Path cleared for Heineken to acquire Geddes’ D&G shares
There is no firm undertaking whether Heineken Sweden will still acquire outstanding shareholdings in brewery and beverage company Desnoes & Geddes Limited, D&G, but the all-clear has now been given, as the Supreme Court has lifted an order preventing widow Margie Geddes from selling the stocks.
Supreme Court Justice Kissock Laing ruled that the assets of Bardi Limited, including the 84 million shares it holds in D&G, do not belong to Geddes and cannot properly form the basis of a charging order over her assets. D&G trades as Red Stripe Jamaica.
The judge discharged a provisional charging order made by Justice Courtney Daye on December 18, 2012, as varied by an order of the Court of Appeal, dated April 10, 2018, to cover 7.5 million shares in D&G held by Bardi.
He also discharged an injunction granted by Justice Daye restraining Mrs Geddes from selling the 7.5 million shares until the hearing of the application for a final charging order.
The provisional charging order and injunction were granted based on a claim filed by the law firm McDonald Millingen against Margie Geddes, the widow of D&G heir Paul Geddes, for fees for work done between 1999 and 2008. The cost of those fees in court documents showed that it amounted to just under US$1.049 million.
The provisional charging order was obtained ex parte and attached to the two and only issued ordinary shares in Bardi, and the 84 million D&G shares it held. Geddes was also barred from trading both sets of shares.
Bardi argued, however, that its shares in D&G are not jointly owned with Geddes and so it owes no debt to the law firm.
Bardi had appealed against an October 2017 decision by another judge, Justice Nicole Simmons, who refused an application to lift the provisional charging order and the injunction imposed by Justice Daye.
However, in February this year, the Court of Appeal directed that the application filed by Bardi be sent back to the Supreme Court for the issues to be resolved.
Those issues relate to the ownership of the assets registered in the name of Bardi; whether Geddes and Bardi should be considered separate legal entities; whether Geddes was acting at all material times as the alter ego of Bardi; and whether in the circumstances there should be a piercing of the corporate veil.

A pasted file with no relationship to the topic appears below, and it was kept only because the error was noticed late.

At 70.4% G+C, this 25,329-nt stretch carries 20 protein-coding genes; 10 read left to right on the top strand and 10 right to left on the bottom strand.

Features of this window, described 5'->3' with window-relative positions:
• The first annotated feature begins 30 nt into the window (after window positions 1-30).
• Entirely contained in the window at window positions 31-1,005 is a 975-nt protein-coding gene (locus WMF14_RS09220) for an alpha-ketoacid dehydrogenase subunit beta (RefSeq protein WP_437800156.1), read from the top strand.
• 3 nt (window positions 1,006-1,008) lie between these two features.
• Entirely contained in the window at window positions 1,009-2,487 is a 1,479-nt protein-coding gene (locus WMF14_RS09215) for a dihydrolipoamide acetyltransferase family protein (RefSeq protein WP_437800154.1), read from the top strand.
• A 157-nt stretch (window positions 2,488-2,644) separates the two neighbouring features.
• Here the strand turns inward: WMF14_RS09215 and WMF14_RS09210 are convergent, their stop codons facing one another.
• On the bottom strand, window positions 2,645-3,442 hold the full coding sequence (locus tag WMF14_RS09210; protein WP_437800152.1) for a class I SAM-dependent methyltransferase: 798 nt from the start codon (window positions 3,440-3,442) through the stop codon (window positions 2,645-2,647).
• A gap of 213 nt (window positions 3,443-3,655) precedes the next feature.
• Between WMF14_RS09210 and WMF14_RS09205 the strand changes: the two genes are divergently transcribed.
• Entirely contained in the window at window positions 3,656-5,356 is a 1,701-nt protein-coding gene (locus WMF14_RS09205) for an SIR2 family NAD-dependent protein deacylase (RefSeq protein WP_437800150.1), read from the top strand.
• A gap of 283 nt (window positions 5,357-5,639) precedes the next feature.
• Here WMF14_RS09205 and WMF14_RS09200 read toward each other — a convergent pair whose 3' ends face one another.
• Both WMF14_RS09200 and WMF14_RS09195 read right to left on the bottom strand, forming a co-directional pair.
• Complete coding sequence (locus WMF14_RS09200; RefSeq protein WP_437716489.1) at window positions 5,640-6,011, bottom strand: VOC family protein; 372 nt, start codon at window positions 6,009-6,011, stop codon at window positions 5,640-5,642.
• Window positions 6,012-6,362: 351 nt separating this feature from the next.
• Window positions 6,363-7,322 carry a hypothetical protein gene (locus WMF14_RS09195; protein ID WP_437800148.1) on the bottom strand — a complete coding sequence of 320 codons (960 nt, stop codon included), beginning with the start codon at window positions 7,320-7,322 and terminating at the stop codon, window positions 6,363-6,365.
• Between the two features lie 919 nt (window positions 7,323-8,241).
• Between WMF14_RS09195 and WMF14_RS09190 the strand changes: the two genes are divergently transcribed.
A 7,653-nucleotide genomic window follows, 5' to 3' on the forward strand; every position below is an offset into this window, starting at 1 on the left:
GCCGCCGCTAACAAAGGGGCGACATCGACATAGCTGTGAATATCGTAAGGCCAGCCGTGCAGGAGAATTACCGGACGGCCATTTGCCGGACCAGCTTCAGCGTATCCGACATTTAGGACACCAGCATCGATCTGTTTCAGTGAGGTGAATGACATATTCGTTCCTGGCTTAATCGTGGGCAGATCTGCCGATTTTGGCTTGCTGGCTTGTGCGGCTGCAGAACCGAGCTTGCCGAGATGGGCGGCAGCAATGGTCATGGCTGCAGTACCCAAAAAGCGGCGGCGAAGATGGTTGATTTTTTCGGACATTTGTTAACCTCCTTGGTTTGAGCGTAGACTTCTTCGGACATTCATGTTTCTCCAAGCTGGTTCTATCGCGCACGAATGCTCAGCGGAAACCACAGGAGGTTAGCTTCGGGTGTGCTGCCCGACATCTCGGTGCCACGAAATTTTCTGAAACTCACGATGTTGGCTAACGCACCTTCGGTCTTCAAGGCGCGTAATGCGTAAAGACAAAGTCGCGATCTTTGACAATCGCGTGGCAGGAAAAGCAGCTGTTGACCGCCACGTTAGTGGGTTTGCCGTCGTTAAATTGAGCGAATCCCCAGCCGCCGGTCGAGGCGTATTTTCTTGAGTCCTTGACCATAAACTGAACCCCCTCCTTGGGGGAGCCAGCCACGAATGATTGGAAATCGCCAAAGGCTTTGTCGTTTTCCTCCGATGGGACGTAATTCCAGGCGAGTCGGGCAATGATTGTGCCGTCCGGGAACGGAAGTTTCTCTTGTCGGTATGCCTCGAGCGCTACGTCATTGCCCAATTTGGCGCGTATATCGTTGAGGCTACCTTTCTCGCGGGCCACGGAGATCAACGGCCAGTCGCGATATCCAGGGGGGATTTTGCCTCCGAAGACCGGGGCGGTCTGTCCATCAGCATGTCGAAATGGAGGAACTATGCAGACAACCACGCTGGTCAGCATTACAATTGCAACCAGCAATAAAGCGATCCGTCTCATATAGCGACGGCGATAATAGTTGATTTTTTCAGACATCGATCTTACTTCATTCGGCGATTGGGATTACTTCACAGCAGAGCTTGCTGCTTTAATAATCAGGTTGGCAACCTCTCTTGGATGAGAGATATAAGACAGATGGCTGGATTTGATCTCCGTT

Justice Laing said that having examined the facts on which Millingen relied to support its assertion that Bardi is the alter ego of Mrs Geddes, “I am unable to accept that collectively they do so establish.”
Accordingly, he found that there is no justification for lifting the corporate veil in this case, saying: “I find that Bardi is entitled to the usual protections afforded to a corporate entity with separate legal personality. Its assets, including the shares it holds in D&G, do not belong to Mrs Geddes and cannot properly form the basis of a charging order over the assets of Mrs Geddes.”
Justice Laing also found that Millingen’s claim for costs for fees for legal services from February 4, 2003, to May 13, 2008, was irregular. He said the claim for those fees could only have been properly made on the basis of ‘quantum meruit principles’, since the Court of Appeal had found that a contingency agreement between the parties was unenforceable. Quantum meruit denotes a reasonable sum of money to be paid for services rendered or work done when the amount due is not stipulated in a legally enforceable contract.
As a consequence, he ruled that the costs of US$1,048,807.19 imposed by the court’s registrar be set aside.
Justice Laing said he was not making a finding that Millingen is not entitled to any fees for the legal services. “I have simply found that it is not entitled to claim such fees in the manner that it has purported to do, which is by the claim in the form it has submitted to the registrar and which resulted in the registrar issuing the default costs certificate.”
Justice Laing said the bill of costs procedure used has deprived Geddes of the opportunity to defend the claim by filing a defence and/or affidavits to be considered by a judge of the Supreme Court in the usual manner pursued in ‘claim form’ or ‘fixed date claim form’ proceedings, he added.
Attorney Vincent Chen, who represented McDonald Millingen, said it’s up to his client to decide what to do next. Attorney Melissa McLeod appeared with Michael Hylton, QC, for Bardi.
The Financial Gleaner understands that there is no final word on whether Heineken will still acquire the shares. The Dutch beer maker took over D&G from then majority partner Diageo Plc in 2015.